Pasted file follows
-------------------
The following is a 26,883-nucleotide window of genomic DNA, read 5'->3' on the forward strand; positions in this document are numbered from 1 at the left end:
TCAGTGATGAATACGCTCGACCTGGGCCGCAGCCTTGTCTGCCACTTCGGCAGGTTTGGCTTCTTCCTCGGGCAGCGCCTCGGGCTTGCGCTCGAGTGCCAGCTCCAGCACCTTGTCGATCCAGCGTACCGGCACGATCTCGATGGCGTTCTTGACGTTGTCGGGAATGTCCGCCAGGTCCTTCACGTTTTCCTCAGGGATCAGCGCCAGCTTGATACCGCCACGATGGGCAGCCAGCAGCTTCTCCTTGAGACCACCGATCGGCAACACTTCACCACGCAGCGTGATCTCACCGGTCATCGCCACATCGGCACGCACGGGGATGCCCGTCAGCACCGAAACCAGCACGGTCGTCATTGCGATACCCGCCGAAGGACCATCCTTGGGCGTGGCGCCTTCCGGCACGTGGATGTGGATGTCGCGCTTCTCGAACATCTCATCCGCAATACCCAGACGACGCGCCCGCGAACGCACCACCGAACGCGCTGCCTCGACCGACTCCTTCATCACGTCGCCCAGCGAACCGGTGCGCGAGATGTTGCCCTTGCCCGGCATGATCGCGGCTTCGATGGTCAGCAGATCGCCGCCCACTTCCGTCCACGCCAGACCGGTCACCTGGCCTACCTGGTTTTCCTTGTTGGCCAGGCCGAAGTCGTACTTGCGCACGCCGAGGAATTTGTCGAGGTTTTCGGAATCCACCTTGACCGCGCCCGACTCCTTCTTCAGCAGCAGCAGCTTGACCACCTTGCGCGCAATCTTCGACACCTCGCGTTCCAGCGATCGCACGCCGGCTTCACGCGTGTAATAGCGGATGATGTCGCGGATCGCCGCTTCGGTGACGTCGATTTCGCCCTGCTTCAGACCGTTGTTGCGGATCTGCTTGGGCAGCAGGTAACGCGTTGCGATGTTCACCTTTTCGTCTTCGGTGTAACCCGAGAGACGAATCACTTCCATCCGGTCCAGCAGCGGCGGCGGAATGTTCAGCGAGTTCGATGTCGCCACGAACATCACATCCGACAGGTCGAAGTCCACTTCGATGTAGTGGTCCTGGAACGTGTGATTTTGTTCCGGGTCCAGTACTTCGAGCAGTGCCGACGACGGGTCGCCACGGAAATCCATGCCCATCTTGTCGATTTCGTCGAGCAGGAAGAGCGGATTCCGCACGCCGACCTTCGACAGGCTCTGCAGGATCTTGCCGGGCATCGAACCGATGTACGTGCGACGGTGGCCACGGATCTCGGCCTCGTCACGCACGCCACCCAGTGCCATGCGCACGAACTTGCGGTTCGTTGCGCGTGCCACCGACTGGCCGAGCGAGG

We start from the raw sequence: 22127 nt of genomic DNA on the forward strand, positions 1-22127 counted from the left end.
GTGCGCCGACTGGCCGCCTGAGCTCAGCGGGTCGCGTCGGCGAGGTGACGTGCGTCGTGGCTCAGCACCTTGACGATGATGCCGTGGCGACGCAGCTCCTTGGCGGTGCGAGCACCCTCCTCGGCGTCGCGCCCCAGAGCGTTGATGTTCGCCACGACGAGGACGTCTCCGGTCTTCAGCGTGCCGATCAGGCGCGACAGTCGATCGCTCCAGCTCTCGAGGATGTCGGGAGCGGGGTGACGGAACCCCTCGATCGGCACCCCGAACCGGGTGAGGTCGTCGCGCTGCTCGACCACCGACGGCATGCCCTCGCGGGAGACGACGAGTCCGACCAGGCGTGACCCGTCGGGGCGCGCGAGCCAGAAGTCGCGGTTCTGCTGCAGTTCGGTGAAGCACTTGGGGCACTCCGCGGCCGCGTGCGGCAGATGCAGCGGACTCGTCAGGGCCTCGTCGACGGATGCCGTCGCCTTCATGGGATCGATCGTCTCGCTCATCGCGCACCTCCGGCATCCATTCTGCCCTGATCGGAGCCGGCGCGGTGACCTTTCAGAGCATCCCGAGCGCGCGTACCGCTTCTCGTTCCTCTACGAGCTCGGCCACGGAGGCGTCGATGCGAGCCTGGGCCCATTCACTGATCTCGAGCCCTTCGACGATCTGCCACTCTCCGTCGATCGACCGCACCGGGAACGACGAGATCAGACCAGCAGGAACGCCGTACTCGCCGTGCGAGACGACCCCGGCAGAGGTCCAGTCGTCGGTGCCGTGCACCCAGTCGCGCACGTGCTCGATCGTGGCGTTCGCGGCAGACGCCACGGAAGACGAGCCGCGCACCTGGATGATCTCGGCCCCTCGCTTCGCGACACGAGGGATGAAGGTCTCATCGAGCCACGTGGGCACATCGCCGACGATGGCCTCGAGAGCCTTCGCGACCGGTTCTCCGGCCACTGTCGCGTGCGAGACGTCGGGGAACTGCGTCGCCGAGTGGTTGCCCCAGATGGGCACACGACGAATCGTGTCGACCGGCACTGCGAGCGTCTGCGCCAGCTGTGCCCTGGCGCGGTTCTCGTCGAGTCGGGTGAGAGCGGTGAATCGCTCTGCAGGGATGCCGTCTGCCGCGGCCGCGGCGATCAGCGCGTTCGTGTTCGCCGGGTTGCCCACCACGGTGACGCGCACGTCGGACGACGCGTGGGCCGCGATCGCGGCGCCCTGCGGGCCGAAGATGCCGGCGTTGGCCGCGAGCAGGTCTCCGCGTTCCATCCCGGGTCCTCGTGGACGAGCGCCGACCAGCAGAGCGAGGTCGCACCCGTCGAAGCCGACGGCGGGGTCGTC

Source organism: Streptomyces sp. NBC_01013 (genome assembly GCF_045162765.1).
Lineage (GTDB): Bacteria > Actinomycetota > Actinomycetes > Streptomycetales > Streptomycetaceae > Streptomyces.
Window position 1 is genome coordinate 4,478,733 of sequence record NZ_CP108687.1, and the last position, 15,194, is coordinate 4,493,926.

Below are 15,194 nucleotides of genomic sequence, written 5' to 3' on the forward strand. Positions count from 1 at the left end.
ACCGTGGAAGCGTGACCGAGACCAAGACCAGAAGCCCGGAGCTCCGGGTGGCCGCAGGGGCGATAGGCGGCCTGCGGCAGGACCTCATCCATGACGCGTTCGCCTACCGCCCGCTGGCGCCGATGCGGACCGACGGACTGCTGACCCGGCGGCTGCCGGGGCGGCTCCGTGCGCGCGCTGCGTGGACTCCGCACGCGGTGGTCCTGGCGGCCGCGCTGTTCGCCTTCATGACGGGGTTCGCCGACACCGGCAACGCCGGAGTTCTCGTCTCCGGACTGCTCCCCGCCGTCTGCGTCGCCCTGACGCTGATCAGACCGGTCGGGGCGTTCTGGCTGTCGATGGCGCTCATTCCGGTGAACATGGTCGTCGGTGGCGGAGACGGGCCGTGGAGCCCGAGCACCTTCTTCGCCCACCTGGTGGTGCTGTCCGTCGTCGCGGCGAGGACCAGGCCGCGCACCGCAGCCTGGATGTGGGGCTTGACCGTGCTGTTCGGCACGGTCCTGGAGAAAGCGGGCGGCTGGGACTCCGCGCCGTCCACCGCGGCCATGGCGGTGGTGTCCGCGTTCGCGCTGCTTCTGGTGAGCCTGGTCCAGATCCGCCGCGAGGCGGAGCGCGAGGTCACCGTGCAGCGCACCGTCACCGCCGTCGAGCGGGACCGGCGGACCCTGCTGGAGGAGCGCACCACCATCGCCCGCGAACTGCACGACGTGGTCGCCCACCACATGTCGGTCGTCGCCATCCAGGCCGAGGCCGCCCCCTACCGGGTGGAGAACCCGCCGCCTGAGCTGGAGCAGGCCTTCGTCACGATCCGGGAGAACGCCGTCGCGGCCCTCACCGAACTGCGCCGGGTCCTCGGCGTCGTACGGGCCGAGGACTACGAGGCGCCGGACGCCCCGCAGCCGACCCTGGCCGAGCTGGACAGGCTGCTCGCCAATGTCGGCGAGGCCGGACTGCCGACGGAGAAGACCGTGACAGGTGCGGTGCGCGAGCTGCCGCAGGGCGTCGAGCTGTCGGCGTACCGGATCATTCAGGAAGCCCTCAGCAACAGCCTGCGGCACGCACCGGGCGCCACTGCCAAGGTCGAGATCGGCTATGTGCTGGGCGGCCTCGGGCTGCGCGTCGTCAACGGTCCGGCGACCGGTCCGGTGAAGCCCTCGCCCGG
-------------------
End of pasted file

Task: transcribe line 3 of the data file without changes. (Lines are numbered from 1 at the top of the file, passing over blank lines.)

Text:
We start from the raw sequence: 22127 nt of genomic DNA on the forward strand, positions 1-22127 counted from the left end.